Sunday, June 10, 2007

Artist Offers Sculpture to inspire Healing of Disenrolled Pechanga Members

Artist offers sculpture to inspire discussion, healing to disenrolled Pechanga members By: NICOLE SACK - Staff Writer

DE LUZ -- Call it a peace offering, a catalyst for discussion or simply art. Whatever is said of Austin Casson's latest sculpture, he hopes the piece will get people talking. Casson, a 60-year-old De Luz resident, has dedicated his work titled "The Healing" to the Pechanga people and the disenrollment that led to the ouster of 240 tribal members in less than two years, between 2004 and 2006.
Casson worked on the 24-inch-tall sculpture for 10 months and the piece will soon be sent to the foundry, where 35 copies will be cast in bronze. However, one of those sculptures has already been reserved for a specific purpose: "It will be a gift to the tribe for the first meeting of elders that includes both sides of the enrollment debate -- not for a meeting with lawyers or with politicians, but of tribal members," Casson said. "All I can offer is my art."
The sculpture depicts a Golden Eagle in a "manteling" position -- a posture birds of prey assume when they are protecting something important to them. The eagle encircles his wings around a ring of eight figures representing Pechanga tribal members. Casson said he chose the Golden Eagle because it is indigenous to the Temecula area, but more than that, the proud bird of prey also embodies qualities most people aspire to have. "They mate for life, they protect their young. They are true hunters and live long lives," he said of the bird with a typical wingspan of 6 feet and 6 inches.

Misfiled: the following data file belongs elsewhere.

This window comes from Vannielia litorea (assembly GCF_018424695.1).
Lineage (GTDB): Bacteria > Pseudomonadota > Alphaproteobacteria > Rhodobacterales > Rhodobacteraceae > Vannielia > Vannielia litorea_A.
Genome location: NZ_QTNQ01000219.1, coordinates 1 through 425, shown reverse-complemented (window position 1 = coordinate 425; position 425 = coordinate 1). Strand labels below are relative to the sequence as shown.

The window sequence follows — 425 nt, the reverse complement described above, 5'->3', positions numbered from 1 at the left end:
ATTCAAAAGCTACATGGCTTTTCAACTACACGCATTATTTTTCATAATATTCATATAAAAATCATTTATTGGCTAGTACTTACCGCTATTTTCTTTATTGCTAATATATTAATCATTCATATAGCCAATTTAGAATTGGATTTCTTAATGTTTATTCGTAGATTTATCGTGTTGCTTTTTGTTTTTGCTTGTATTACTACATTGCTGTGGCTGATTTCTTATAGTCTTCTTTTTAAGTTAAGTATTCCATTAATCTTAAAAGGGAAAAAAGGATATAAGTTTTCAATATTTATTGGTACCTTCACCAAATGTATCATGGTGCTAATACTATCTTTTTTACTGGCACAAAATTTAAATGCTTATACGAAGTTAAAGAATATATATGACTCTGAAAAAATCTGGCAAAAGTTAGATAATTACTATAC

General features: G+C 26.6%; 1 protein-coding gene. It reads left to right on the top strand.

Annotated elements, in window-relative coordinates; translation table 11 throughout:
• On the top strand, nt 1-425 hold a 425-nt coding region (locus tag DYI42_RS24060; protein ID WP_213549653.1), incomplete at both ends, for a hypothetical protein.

Casson, who has been a sculptor for 20 years, said he began to consider the ramifications of the Pechanga disenrollment after he spoke with an ousted tribal elder. "He said to me, 'I was raised Pechanga. I was raised to believe I was a person of worth within the tribe. Now what?'" Casson said, recalling the conversation. "I began to think what would happen to his family, his children and his grandchildren. Are they no longer Indians?" The family most recently disenrolled from the tribe was the Hunter family, a group of nearly 100 adults that trace their lineage to Paulina Hunter, who was listed on tribal rolls in the late 19th century. That group lost an appeal to remain in the tribe in August. An additional 133 adult members formerly with the tribe, who can trace their lineage to Temecula pioneer and Luiseno Indian Pablo Apis, were released from the band in 2004.
The two disenrollments center around disputes over the legitimacy of the Hunter and Apis clans' heritage with the Pechanga band, according the Pechanga enrollment committee. However, John Gomez Jr., a spokesman for the disenrolled Apis family members, says greed and money were the reason to purge the rolls. The tribe and its 1,000 members own and operate the Pechanga Resort & Casino, which sits southeast of Temecula and is one of the most successful Indian gaming ventures in California. Members reportedly receive approximately $20,000 per month from casino revenue shares. Disenrollment not only strips the members of their membership in the tribe, but also takes away health insurance, college scholarships and other benefits. The Pechanga Tribal Council issued a statement via e-mail on the disenrollments Monday: "This disenrollment occurred more than three years ago," the statement read. "Understandably, some of them filed lawsuits challenging the disenrollment. But five state and federal courts -- including the California and U.S. Supreme Courts -- rejected the claims. Our people are moving forward and focusing on the future." Gomez said Casson's sculpture holds special meaning, but he isn't sure if anything will bring together the disputing sides of the disenrollment debate. "Could that happen? Could there be a meeting of the current tribal council and those who have had their human rights violated by their actions?" Gomez asked. "I think a meeting would be difficult, but not impossible." -- Contact staff writer Nicole Sack at (951) 676-4315, Ext. 2616, or

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